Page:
Reuters Chief Executive Tom Glocer told CNBC that the planned $17.23 billion merger with Thomson of Canada would help both companies compete in a vastly changed media environment
After its sale to Cerberus Capital Management, Chrysler will focus more aggressively on product development and pursuing joint ventures and partnerships with automakers overseas, reports CNBC's Phil LeBeau.
Internet media company Yahoo named Blake Jorgensen, co-founder of investment bank Thomas Weisel Partners, as chief financial officer, effective June 4.
John Browne, the former CEO of BP has lost another job. Today, he resigned from the board of Goldman Sachs.
Low-fare airline JetBlue Airways appointed president Dave Barger as its new chief executive, effective immediately.
Federal lawsuits were filed from both sides following Dow Chemical's decision last month to fire two top-ranking officials whom it accused of trying to secretly negotiate a leveraged buyout of the company.
The cable industry is assembling in Las Vegas for a major convention, where competition, convergence and content are the buzz words.
A special look at the founder of Berkshire Hathaway.
Billionaire investor Carl Icahn appears to have a good chance of succeeding in his high-profile bid for a board seat at Motorola, portending trouble for Chief Executive Ed Zander, analysts and investors said this week.
Searching for nuggets of wisdom from the Oracle of Omaha.
CNBC’s Mary Thompson reports that a survey of CEO compensation at 452 large companies found the pay of executives hired from outside is 20% higher than top officers promoted from within.
Meanwhile, the heads of Lehman Brothers, Goldman Sachs and JPMorgan Chase all have favored Democrats in their political giving patterns over the past few years, according to contribution tracker PoliticalMoneyLine.
AT&T CEO Whitacre said he will retire on June 3. He said the board had selected current COO Stephenson to replace him as both CEO and chairman.
Bristol-Myers Squibb announced today a potential $1 billion partnership deal with the biggest pharmaceutical company in the world, Pfizer, on a clot-busting drug. And there are signals that its older, troubled partnership with ImClone Systems could be in for some reconciliation.Shares of IMCL were down after the company reported that sales of the cancer drug it markets with BMY, Erbitux, climbed 16% in the first quarter, but fell short of the analyst consensus by $5 million.
You’ll never catch any of the numbers-obsessed analysts on Wall Street admitting this, but people make a difference. Sometimes a great leader can give a company a boost right when it needs it the most. Perfect examples? Coke and Pepsi.Investing can be confusing. Luckily, Cramer has mapped out some road rules for all you Home Gamers trying to navigate the jungle that is Wall Street. Think of it as "Mad Money 101" –- some fundamental advice to keep in mind as you play the market. Whether you're a first time investor or a seasoned financier, it's always good to remember the basics.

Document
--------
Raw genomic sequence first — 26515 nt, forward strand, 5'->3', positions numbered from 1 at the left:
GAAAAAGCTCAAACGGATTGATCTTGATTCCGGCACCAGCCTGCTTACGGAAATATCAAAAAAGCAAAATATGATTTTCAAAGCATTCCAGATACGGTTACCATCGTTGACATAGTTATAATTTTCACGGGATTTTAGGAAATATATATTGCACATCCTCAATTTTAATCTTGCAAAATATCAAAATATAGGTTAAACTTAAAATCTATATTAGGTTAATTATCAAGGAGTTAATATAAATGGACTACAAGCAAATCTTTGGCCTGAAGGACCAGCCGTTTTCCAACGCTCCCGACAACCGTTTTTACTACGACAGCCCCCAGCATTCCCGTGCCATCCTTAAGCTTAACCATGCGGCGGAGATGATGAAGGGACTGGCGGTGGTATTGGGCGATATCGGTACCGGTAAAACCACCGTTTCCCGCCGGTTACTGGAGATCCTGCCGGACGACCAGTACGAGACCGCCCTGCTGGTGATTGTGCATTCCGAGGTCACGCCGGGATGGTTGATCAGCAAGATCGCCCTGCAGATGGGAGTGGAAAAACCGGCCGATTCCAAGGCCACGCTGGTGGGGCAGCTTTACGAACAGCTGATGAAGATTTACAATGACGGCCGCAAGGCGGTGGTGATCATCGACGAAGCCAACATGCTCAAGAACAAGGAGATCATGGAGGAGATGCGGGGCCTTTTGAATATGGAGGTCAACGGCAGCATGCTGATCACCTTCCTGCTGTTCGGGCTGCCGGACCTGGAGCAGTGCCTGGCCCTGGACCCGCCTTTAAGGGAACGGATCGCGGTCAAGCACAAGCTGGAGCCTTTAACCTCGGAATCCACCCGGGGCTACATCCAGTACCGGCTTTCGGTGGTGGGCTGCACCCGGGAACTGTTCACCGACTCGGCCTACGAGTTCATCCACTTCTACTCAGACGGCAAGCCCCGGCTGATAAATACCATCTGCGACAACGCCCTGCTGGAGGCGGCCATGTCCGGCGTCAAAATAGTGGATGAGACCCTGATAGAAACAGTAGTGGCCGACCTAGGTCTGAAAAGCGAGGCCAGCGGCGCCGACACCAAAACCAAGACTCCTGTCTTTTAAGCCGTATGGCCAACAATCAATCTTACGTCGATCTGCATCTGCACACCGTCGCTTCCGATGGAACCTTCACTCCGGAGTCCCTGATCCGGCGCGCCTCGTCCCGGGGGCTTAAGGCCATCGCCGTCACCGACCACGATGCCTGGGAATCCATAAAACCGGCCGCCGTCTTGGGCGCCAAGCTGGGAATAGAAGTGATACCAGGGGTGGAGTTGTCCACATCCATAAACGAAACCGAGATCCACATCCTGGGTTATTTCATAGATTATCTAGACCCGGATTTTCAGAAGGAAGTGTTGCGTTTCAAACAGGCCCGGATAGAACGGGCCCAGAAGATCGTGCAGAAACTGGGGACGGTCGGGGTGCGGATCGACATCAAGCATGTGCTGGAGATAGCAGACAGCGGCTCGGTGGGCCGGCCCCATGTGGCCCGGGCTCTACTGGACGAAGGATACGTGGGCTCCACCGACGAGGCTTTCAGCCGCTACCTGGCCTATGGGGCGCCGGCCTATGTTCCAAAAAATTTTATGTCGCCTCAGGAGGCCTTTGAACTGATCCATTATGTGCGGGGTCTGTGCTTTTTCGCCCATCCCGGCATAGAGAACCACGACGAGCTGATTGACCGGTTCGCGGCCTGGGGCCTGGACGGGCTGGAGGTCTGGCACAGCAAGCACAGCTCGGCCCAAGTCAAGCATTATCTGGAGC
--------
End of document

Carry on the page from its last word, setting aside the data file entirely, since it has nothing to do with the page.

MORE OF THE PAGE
Siemens Chief Executive Klaus Kleinfeld will leave the scandal-hit group when his contract expires at the end of September, the company said on Wednesday, deepening its leadership crisis.
You don't get on the Wall of Shame because Cramer dislikes the cut of your jib - you have to earn it.Investing can be confusing. Luckily, Cramer has mapped out some road rules for all you Home Gamers trying to navigate the jungle that is Wall Street. Think of it as "Mad Money 101" –- some fundamental advice to keep in mind as you play the market. Whether you're a first time investor or a seasoned financier, it's always good to remember the basics.
Chrysler CEO Tom LaSorda spoke with CNBC’s Phil Lebeau in an exclusive "Power Lunch" interview. LaSorda said that his priority is to focus on the recovery and transformation plan that is currently in place. Chrysler has eight new launches this year and 20 over the next three years. “When you’re running a company like this, you have to look to the future and the future’s about product,” said LaSorda...
What many see as outrageous or obscene compensation for chief executive officers is back in the limelight after some high profile pay packages lately. The contrarian view is that there is little or no direct link between pay and performance and coupling the two might be detrimental because CEOs would cut corners to boost their pay, eroding the company’s long-term prospects.
The House of Representatives Wednesday is likely to vote on a bill that will have an indirect effect on executive pay. The proposed legislation, known as the Shareholder Vote on Executive Compensation Act, is being spearheaded by Rep. Barney Frank (D-Mass), who is also chairman of the powerful House Financial Services Committee.